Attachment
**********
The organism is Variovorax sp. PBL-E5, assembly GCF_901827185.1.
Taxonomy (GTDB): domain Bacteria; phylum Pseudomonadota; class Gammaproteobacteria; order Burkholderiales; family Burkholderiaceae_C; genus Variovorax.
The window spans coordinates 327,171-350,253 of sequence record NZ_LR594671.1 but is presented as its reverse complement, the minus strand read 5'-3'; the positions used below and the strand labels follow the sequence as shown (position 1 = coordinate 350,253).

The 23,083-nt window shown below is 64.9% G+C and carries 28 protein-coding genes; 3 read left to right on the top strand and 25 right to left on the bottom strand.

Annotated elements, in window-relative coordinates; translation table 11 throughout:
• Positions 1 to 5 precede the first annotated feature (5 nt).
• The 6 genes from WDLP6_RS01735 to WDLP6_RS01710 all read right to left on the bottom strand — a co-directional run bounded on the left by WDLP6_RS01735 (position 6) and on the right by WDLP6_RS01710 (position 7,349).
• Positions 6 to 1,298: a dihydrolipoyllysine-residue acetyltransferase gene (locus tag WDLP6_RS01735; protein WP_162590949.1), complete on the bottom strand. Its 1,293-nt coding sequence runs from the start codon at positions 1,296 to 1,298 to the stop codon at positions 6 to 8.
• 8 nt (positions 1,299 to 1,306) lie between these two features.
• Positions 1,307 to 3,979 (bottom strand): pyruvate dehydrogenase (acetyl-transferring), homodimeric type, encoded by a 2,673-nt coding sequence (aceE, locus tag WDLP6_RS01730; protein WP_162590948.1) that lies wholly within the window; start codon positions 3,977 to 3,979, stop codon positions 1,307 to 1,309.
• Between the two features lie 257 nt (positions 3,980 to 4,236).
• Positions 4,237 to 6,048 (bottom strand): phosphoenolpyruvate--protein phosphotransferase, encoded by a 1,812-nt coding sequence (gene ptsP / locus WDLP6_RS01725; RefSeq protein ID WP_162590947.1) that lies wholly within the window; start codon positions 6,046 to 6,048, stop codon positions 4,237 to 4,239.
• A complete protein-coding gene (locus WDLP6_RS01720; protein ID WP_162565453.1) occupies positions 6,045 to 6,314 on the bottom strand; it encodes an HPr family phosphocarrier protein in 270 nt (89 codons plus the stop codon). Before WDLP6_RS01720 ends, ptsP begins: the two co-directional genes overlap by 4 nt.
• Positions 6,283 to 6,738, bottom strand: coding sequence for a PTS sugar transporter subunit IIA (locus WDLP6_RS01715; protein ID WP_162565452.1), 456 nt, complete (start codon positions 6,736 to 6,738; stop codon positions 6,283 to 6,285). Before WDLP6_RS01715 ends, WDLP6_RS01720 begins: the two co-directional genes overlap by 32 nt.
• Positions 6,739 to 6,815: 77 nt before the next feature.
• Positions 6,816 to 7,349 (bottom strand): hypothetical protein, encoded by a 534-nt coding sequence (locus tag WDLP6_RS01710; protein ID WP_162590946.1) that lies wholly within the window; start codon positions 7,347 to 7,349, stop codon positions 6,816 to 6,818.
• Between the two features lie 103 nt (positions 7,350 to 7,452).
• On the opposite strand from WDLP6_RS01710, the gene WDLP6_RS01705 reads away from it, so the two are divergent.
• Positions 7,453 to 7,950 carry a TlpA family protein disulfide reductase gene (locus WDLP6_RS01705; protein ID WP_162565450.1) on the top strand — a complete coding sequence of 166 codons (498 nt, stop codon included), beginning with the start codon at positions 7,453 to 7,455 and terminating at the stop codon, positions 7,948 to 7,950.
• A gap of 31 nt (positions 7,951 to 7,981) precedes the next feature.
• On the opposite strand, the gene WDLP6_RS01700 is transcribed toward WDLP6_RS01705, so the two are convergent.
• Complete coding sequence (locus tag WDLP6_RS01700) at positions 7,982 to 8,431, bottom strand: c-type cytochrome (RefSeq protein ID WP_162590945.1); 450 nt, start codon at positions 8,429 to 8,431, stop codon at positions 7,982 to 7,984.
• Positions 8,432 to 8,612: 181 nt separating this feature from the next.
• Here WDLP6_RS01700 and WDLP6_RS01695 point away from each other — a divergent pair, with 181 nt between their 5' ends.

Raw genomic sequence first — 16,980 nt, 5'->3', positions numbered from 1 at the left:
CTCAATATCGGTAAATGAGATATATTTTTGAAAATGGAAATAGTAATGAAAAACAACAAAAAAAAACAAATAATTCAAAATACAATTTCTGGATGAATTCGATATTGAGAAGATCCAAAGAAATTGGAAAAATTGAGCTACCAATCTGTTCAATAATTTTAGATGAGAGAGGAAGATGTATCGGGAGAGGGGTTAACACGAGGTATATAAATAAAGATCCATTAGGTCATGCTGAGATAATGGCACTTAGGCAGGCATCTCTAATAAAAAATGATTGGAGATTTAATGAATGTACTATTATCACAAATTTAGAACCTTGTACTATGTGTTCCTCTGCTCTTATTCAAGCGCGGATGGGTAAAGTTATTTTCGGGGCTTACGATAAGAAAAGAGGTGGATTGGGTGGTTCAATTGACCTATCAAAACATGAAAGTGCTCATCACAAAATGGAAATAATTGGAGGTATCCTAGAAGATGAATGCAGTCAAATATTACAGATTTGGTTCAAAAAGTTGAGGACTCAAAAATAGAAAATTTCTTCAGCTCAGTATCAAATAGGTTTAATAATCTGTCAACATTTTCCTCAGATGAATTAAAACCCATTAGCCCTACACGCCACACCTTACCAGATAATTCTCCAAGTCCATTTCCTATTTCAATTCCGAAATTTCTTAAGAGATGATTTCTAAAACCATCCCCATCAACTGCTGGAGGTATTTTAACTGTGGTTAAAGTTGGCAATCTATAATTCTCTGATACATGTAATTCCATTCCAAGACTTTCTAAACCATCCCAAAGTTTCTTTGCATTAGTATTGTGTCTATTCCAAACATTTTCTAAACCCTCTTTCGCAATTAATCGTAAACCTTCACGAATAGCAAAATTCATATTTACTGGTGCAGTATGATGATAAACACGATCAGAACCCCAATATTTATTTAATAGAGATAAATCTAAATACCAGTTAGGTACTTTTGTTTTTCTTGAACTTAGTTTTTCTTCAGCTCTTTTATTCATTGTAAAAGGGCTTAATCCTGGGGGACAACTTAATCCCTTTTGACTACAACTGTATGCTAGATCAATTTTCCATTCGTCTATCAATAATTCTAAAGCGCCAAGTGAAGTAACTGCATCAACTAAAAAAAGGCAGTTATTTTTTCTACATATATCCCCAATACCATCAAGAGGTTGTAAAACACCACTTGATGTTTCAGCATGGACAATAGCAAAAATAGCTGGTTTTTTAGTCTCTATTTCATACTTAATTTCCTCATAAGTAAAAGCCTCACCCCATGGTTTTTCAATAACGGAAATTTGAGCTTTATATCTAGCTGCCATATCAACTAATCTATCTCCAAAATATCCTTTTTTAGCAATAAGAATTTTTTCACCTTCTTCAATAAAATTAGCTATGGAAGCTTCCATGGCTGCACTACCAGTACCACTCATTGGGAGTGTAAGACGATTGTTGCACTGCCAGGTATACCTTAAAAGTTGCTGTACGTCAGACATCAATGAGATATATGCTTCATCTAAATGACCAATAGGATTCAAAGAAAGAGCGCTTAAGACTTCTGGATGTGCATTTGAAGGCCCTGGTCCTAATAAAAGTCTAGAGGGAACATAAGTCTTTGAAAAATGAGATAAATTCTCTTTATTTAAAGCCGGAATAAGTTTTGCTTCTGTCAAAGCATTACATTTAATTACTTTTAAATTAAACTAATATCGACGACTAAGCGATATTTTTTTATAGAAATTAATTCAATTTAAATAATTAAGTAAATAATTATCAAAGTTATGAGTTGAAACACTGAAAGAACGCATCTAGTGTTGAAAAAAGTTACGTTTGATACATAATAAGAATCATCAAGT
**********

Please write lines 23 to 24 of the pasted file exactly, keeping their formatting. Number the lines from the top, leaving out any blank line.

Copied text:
• Positions 8,432 to 8,612: 181 nt separating this feature from the next.
• Here WDLP6_RS01700 and WDLP6_RS01695 point away from each other — a divergent pair, with 181 nt between their 5' ends.